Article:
Format

Send to

Choose Destination
Am J Respir Crit Care Med. 2018 Oct 18. doi: 10.1164/rccm.201806-1053PP. [Epub ahead of print]

Moving Toward Tuberculosis Elimination: Critical Issues for Research in Diagnostics and Therapeutics for Tuberculosis Infection.

Author information

1
Harvard Medical School, Department of Global Health and Social Medicine, Boston, Massachusetts, United States ; Salmaan_Keshavjee@hms.harvard.edu.
2
Indus Hospital, 194816, Karachi, Sindh, Pakistan.
3
University of California, San Francisco, Medicine, San Francisco, California, United States.
4
John Hopkins University, Baltimore, Maryland, United States.
5
Colorado State University College of Health and Human Sciences, 306616, Fort Collins, Colorado, United States.
6
McGill University, Respiratory Epidemiology and Clinical Research Unit, Montreal Chest Institute, Montreal, Quebec, Canada.
7
University of Nebraska Medical Center, 12284, Omaha, Nebraska, United States.
8
South African Medical Research Council, 59097, Tygerberg, South Africa.
9
Desmond Tutu TB Centre, Department of Pediatrics and Child Health,, Cape Town, South Africa.
10
National Lung Hospital and the National TB Program, Hanoi, Viet Nam.
11
Imperial College London, Paediatrics, London, United Kingdom of Great Britain and Northern Ireland.
12
University of the Witwatersrand Faculty of Health Sciences, 37708, DST/NRF Centre of Excellence for Biomedical TB Research, Johannesburg, Gauteng, South Africa.
13
Postgraduate Institute of Medical Education and Research, biochemistry, Chandigarh, India.
14
PVAMC, OHSU, Pulmonary & CCM, Portland, Oregon, United States.
15
Oregon Health & Science University, Pediatrics, Portland, Oregon, United States.
16
Children's Hospital of Pittsburgh, University of Pittsburgh School of Medicine, Pediatrics, Pittsburgh, Pennsylvania, United States.
17
Massachusetts General Hospital Institute for Patient Care, 283434, Boston, Massachusetts, United States.
18
University of Cape Town Faculty of Health Sciences, 63726, Department of Medicine, Observatory, Cape Town, South Africa.
19
University of Liverpool Institute of Translational Medicine, 232227, Liverpool, United Kingdom of Great Britain and Northern Ireland.
20
National Institute of Allergy and Infectious Diseases, 35037, Bethesda, Maryland, United States.
21
Emory University, 1371, Emory Vaccine Center, Atlanta, Georgia, United States.
22
Harvard School of Public Health, Boston, Massachusetts, United States.
23
The State University of New Jersey, Department of Medicine, Center for Emerging Pathogens, Newark, New Jersey, United States.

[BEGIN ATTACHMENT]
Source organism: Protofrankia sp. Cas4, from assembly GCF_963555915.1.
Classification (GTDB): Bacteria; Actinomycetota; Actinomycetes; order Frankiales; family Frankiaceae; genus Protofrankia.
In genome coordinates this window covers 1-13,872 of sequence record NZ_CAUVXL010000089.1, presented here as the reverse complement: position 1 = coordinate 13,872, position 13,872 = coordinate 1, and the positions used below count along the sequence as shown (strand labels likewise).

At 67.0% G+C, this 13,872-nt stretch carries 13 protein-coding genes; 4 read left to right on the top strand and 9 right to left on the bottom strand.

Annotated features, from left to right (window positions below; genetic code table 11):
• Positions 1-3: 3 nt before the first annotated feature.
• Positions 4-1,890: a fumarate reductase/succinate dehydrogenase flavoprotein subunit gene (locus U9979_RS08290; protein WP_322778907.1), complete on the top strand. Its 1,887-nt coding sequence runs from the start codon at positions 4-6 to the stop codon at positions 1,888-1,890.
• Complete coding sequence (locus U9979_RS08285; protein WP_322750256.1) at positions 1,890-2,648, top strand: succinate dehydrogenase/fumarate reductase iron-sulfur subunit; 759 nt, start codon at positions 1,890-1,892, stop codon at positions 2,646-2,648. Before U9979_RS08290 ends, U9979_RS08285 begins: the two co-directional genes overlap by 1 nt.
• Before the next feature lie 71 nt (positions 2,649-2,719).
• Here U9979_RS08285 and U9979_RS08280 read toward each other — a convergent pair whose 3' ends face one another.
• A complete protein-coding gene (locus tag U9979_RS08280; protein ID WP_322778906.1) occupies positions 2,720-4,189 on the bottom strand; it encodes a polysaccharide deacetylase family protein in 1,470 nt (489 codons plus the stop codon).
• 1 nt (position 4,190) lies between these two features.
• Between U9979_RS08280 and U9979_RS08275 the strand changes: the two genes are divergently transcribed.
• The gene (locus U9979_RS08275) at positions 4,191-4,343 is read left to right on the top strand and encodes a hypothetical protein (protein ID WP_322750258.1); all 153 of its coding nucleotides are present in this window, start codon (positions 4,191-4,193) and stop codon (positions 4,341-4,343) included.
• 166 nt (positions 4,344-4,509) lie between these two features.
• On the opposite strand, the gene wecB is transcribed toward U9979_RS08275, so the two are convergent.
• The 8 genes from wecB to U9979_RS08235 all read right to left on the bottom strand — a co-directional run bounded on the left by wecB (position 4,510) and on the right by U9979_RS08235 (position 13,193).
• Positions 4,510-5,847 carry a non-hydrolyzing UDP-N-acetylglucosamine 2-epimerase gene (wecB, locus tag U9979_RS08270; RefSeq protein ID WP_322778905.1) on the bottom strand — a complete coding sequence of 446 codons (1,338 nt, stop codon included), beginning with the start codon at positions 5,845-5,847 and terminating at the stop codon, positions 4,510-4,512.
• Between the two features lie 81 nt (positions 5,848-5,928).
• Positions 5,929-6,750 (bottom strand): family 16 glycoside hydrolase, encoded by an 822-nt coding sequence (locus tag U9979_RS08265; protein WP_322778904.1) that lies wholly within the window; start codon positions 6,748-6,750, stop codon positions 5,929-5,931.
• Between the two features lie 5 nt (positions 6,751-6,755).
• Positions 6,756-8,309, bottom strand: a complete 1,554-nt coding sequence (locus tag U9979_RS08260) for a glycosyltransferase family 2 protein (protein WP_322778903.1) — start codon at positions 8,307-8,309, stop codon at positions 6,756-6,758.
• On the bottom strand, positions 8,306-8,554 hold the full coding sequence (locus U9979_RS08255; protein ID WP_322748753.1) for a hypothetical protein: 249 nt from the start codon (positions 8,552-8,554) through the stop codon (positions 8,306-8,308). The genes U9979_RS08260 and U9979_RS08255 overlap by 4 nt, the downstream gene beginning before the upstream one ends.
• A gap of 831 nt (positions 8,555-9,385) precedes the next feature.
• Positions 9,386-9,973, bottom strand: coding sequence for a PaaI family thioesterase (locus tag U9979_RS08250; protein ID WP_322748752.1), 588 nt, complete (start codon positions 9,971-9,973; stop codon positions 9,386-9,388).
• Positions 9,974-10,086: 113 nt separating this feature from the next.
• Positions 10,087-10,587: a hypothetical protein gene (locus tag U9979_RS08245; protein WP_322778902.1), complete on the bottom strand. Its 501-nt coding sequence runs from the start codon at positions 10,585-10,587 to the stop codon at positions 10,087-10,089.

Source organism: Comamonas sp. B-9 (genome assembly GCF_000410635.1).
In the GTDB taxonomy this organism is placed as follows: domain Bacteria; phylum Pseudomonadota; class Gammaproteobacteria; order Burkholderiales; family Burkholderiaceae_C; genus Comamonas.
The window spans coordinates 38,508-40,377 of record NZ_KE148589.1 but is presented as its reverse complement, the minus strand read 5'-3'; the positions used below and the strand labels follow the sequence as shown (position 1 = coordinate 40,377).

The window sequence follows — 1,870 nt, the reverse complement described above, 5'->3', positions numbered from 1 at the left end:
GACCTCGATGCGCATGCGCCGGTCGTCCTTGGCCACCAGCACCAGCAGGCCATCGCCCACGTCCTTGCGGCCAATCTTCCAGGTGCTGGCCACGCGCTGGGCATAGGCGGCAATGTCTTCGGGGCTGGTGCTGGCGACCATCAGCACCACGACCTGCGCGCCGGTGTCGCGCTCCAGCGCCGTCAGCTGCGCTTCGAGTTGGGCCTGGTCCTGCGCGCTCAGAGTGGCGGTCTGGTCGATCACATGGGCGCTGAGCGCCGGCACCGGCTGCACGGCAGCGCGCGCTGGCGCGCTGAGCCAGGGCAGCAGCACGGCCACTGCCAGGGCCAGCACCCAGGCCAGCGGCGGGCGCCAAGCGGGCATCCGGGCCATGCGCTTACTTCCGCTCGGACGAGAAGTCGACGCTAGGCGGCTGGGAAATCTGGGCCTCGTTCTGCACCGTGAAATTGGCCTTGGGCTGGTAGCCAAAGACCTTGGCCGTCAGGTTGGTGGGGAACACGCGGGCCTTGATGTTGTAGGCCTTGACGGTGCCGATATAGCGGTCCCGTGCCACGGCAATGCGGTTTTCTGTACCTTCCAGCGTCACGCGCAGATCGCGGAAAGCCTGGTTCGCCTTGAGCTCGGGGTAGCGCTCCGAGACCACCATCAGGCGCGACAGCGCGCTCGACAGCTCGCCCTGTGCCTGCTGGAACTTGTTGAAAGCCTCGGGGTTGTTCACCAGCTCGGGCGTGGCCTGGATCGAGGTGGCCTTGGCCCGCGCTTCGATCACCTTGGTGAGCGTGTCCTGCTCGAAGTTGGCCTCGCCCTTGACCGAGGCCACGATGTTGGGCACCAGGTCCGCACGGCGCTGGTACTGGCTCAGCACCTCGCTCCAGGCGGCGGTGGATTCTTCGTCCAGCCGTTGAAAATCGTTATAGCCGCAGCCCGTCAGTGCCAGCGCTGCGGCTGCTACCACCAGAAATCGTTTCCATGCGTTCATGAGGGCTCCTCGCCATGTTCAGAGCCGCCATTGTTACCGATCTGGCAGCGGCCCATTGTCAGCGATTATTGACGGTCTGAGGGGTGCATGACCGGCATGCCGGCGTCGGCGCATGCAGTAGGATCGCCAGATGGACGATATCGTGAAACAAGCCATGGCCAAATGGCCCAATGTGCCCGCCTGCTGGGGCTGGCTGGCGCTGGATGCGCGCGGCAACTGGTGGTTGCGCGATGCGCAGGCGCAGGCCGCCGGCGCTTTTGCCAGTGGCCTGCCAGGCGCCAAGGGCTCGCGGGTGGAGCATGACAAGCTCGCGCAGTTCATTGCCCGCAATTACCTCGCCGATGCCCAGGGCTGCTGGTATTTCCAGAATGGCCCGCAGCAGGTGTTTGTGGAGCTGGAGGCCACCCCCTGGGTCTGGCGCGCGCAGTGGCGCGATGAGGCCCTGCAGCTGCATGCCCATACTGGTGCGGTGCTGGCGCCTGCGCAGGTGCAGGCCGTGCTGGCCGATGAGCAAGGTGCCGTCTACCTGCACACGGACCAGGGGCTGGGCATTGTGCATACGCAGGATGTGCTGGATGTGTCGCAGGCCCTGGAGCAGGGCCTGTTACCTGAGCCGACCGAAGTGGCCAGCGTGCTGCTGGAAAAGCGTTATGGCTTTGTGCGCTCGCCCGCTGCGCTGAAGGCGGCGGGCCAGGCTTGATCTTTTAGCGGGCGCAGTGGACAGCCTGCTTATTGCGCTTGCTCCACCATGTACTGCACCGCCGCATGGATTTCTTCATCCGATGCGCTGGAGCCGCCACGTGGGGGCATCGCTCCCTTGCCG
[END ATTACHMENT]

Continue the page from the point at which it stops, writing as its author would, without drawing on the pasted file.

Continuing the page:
24
McGill University, Montreal, Quebec, Canada.
25
Desmond Tutu TB Centre, Paediatrics and Child Health, Cape Town, Western Cape, South Africa.
26
London School of Hygiene and Tropical Medicine, Infectious and Tropical Diseases, London, United Kingdom of Great Britain and Northern Ireland.
27
Nebraska Medicine, 21039, Omaha, Nebraska, United States.
28
Duke University School of Medicine, 12277, Durham, North Carolina, United States.
29
PD Hinduja National Hospital and Medical Research Centre, 29537, Mumbai, Maharashtra, India.
30
University of Stellenbosch, Cape Town, South Africa.
31
Division of AIDS/NIAID/NIH/DHHS, Tuberculosis Clinical Research Branch, Bethesda, Maryland, United States.
32
University of California San Francisco, Pulmonary and Critical Care Medicine, San Francisco, California, United States.

Abstract

Tuberculosis (TB) has surpassed HIV to become the leading infectious killer of adults globally, causing almost 2 million deaths annually. Although this airborne disease has been treatable since 1948, global rates of TB have dropped less than two percent per year; an estimated 10 million incident cases continue to occur annually, including one million in children. While transmission of active disease is an important driver of the epidemic, the seedbed that feeds the epidemic is the more than two billion people estimated to have TB infection, five to ten percent of whom will progress to active disease during their lifetime. While any successful strategy aimed at TB elimination needs to address this reservoir of TB infection worldwide, much remains to be understood about host and pathogen factors that can be used to identify increased risk for progression to disease, and intervened upon to prevent progression from occurring. The Division of AIDS of the National Institute of Allergy and Infectious Diseases, National Institutes of Health, USA, and the Harvard Medical School Center for Global Health Delivery-Dubai convened a group of scientists and stakeholders on September 28 and 29, 2017, to address knowledge gaps that affect our ability to rapidly find and treat individuals infected with Mycobacterium tuberculosis who are most likely to progress to active disease. The meeting identified a number of efforts underway to address this important gap in the collective ability to stop the global TB epidemic. Here, we review and outline the priority areas for research, diagnosis and treatment of TB infection that emerged from the meeting (Table 1), building on recent reviews in this area.

PMID:
30335466
DOI:
10.1164/rccm.201806-1053PP

Supplemental Content

Full text links

Icon for Atypon
Loading ...
Support Center